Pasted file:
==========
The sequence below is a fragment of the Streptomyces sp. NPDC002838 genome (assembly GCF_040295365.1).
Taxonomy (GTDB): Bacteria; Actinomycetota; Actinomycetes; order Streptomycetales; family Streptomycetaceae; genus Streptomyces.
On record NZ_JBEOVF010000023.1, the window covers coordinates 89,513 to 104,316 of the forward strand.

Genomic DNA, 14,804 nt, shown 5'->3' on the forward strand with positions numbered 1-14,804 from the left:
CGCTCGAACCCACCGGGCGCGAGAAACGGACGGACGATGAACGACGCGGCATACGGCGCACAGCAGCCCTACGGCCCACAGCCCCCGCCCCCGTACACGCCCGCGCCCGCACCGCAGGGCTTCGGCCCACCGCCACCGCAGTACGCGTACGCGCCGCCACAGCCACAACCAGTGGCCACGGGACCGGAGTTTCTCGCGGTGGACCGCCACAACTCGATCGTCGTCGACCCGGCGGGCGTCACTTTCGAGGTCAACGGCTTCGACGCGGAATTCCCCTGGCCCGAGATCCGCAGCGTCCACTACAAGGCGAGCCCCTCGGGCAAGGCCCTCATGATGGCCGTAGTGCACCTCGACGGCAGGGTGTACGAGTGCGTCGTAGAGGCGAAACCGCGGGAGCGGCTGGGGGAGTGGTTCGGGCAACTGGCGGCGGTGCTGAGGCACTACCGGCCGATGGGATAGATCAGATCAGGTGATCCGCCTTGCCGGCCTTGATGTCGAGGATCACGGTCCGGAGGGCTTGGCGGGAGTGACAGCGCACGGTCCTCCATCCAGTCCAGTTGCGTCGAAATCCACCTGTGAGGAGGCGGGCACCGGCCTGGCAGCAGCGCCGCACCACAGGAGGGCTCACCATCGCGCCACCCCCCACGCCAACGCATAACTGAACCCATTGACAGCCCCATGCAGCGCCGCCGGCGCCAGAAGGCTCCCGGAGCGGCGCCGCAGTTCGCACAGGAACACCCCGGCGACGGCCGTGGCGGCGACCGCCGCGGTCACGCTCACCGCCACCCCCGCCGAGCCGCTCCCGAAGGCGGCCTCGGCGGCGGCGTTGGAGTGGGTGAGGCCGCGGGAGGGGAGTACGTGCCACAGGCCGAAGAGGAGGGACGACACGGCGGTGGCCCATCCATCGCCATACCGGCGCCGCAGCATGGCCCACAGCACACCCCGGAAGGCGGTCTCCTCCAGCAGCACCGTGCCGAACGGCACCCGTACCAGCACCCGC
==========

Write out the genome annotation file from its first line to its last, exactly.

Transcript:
The sequence below is a fragment of the Streptomyces sp. NPDC002838 genome (assembly GCF_040295365.1).
Taxonomy (GTDB): Bacteria; Actinomycetota; Actinomycetes; order Streptomycetales; family Streptomycetaceae; genus Streptomyces.
On record NZ_JBEOVF010000023.1, the window covers coordinates 89,513 to 104,316 of the forward strand.

Genomic DNA, 14,804 nt, shown 5'->3' on the forward strand with positions numbered 1-14,804 from the left:
CGCTCGAACCCACCGGGCGCGAGAAACGGACGGACGATGAACGACGCGGCATACGGCGCACAGCAGCCCTACGGCCCACAGCCCCCGCCCCCGTACACGCCCGCGCCCGCACCGCAGGGCTTCGGCCCACCGCCACCGCAGTACGCGTACGCGCCGCCACAGCCACAACCAGTGGCCACGGGACCGGAGTTTCTCGCGGTGGACCGCCACAACTCGATCGTCGTCGACCCGGCGGGCGTCACTTTCGAGGTCAACGGCTTCGACGCGGAATTCCCCTGGCCCGAGATCCGCAGCGTCCACTACAAGGCGAGCCCCTCGGGCAAGGCCCTCATGATGGCCGTAGTGCACCTCGACGGCAGGGTGTACGAGTGCGTCGTAGAGGCGAAACCGCGGGAGCGGCTGGGGGAGTGGTTCGGGCAACTGGCGGCGGTGCTGAGGCACTACCGGCCGATGGGATAGATCAGATCAGGTGATCCGCCTTGCCGGCCTTGATGTCGAGGATCACGGTCCGGAGGGCTTGGCGGGAGTGACAGCGCACGGTCCTCCATCCAGTCCAGTTGCGTCGAAATCCACCTGTGAGGAGGCGGGCACCGGCCTGGCAGCAGCGCCGCACCACAGGAGGGCTCACCATCGCGCCACCCCCCACGCCAACGCATAACTGAACCCATTGACAGCCCCATGCAGCGCCGCCGGCGCCAGAAGGCTCCCGGAGCGGCGCCGCAGTTCGCACAGGAACACCCCGGCGACGGCCGTGGCGGCGACCGCCGCGGTCACGCTCACCGCCACCCCCGCCGAGCCGCTCCCGAAGGCGGCCTCGGCGGCGGCGTTGGAGTGGGTGAGGCCGCGGGAGGGGAGTACGTGCCACAGGCCGAAGAGGAGGGACGACACGGCGGTGGCCCATCCATCGCCATACCGGCGCCGCAGCATGGCCCACAGCACACCCCGGAAGGCGGTCTCCTCCAGCAGCACCGTGCCGAACGGCACCCGTACCAGCACCCGC